Thank you for reading - writing this all out has, as usual, helped me to focus my thoughts on Arthur Walton's life and family and I am pleased that I have discovered a possible reason why he is remembered on two memorials in Barnsley.

Monday, 26 June 2017

WW1 Soldier's Story - Fergus O'Connor Law Buried at Rawmarsh

Two weeks ago the OH and I called in at the cemetery on Haugh Road, Rawmarsh.  It is a bit out of our local area, but we were on the way back from the Parkgate Shopping precinct in Rotherham, and I can't resist some WW1 gravestone potential! Little were we to know that just a short while afterwards I would be taken very ill and spend the next few days in and out of hospital.

It is only now that I've finally been able to concentrate enough to start processing the pictures we took that afternoon, and I can still only use my tablet in short bursts. I haven't turned my laptop on to do research yet. Happily the temptation of these photos is helping me overcome some of my tiredness, and hopefully I'm now on the mend.

Fergus Law's grave at Rawmarsh Cemetery
This is the CWGC gravestone of Fergus Law, born 1883 in Barnsley, died of wounds in May 1917 in a military  hospital in Epsom, Surrey. Follow the link to his page on the IWM site Lives of the First World War where you will find a photo of Fergus from the Barnsley Chronicle (with thanks to Barnsley Archives). He was a Private in the 2nd/5th Battalion of the York and Lancaster Regiment, one of the Territorial battalions.

The family citation at the foot of the stone reads, "Some Time We'll Understand."  I must confess it made me tear up a little at the time to read that sentiment. Yes, I expect the loss of a loved one in his prime is very difficult to come to terms with. Fergus would have been around 34 years old, although the CWGC have his age as 39 for some reason.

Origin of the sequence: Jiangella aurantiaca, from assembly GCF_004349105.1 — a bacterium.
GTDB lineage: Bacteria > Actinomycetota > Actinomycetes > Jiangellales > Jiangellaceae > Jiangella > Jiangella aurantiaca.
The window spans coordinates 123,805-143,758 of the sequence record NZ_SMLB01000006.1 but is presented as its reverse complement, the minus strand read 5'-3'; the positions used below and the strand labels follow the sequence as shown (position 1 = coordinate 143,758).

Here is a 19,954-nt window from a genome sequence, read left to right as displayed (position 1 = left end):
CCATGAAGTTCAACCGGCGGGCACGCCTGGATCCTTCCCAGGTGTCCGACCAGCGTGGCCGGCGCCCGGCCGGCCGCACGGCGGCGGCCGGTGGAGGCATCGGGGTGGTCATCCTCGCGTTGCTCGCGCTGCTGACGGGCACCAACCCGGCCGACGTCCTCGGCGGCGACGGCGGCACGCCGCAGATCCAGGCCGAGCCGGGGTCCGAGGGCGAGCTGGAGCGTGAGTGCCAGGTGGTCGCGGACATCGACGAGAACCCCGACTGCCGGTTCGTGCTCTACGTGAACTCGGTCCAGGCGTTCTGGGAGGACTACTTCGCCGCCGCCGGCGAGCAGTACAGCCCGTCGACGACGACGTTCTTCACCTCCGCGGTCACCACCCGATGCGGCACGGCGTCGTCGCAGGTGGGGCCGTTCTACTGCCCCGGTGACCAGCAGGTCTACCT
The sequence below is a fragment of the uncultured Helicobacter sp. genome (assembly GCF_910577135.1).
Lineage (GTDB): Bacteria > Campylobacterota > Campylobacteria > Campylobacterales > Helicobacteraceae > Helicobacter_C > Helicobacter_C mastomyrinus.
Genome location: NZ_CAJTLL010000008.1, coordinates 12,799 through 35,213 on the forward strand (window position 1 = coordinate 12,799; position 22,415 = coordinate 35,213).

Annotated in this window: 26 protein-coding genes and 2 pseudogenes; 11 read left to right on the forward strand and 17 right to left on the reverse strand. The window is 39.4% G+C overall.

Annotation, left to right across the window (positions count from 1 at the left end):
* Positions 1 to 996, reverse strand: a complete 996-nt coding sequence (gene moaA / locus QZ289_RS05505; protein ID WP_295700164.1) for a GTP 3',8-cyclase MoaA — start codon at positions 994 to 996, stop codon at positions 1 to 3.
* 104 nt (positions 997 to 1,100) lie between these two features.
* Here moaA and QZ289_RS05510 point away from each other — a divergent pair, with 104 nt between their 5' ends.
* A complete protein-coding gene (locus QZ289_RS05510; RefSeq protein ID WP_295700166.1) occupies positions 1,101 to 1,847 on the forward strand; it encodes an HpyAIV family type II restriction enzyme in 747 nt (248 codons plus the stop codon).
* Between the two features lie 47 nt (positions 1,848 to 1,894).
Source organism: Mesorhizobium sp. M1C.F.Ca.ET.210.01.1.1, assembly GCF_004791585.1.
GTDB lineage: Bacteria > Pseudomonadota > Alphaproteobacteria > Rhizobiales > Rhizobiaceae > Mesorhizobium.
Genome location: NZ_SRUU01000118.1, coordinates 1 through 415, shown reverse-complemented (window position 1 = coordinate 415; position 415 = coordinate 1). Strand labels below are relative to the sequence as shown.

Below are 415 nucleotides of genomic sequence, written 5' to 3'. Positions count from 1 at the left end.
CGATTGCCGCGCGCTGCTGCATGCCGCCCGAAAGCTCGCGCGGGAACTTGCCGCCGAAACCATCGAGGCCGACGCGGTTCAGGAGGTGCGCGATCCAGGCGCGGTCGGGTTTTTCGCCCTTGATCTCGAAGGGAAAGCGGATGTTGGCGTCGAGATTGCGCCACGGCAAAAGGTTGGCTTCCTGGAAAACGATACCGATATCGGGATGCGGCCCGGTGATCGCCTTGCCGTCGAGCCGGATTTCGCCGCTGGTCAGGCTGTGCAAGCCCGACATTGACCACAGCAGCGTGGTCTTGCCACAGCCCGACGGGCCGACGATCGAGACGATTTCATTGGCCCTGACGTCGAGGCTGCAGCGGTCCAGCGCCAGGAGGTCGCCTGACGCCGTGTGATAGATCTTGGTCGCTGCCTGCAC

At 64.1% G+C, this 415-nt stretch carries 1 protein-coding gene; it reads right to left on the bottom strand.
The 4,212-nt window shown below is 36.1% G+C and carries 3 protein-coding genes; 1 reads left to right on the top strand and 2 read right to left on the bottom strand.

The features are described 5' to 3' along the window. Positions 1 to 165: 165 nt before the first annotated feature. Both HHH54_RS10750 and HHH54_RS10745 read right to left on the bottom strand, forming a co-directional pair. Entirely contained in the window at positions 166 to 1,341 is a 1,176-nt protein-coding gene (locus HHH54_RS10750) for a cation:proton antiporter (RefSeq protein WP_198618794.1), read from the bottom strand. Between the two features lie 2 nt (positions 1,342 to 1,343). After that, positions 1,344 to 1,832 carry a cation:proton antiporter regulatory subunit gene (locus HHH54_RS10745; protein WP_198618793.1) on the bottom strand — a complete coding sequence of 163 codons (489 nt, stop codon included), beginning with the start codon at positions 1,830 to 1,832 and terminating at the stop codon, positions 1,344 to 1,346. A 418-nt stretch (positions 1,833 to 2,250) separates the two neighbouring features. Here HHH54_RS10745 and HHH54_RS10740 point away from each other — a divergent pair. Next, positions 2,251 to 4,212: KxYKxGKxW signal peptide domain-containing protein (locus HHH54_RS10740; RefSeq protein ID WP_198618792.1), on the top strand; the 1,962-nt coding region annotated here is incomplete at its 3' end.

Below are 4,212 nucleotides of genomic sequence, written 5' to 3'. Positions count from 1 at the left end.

But who requested that message?
Citation instructions and contact details - CWGC website
The Commonwealth War Graves Commission (CWGC) recently added sone additional documents to their site which give more information on the graves and gravestones listed. On Fergus Law's page the document above tells us that his citation was billed to a Mrs F Smith of Upper Haugh, Rawmarsh. As I understand it despite a request for payment at three and a half pence per letter and space, six shillings and five pence in this case, families and/or next of kin were not obliged to pay if they could not afford it.
1911 census for 60 Upper Haugh, Rawmarsh (from Ancestry.co.uk)
In 1911 Fergus Law was a lodger in the Smith household at 60 Upper Haugh, Rawmarsh. He is a 27 year old Iron Moulder. None of the detail of the Smith family suggests a kin connection, so I can only assume he was a genuine, unrelated lodger. He must have had a very good impression of the family for Mrs Smith to be his named sole legatee. This is confirmed on the Army Register of Soldiers' Effects which can be seen on Ancestry. In the report of his death in the Barnsley Chronicle on 30 June 1917 it notes that he had worked at the Low Stubbin Colliery in Rawmarsh before enlisting.  His entry in Soldiers Died in the Great War tell us that he enlisted in Rotherham.

Fergus was born in Barnsley, probably on Waltham Street off Sheffield Road in the autumn of 1883. His parents were Fergus Law (b.1841) and his wife Sarah Ann (nee Tingle, b.1850). They had married on 4 September 1871 at St John's church in the Barebones area of Barnsley. There were seven children born to the couple, two of whom died before the 1911 census (I have identified one as Fred Law who died aged 18 months in 1877) and all three of their surviving sons served in the Great War. Fergus, as we know, died of wounds in May 1917, Walter, who served in the KOYLI, was killed in action in December 1917 and Arthur, who served with the Royal Engineers, survived the war. Both Walter and Arthur had Fergus as a middle name which does make for some confusion in their records! In addition both Fergus and Walter have O'Connor as a middle name.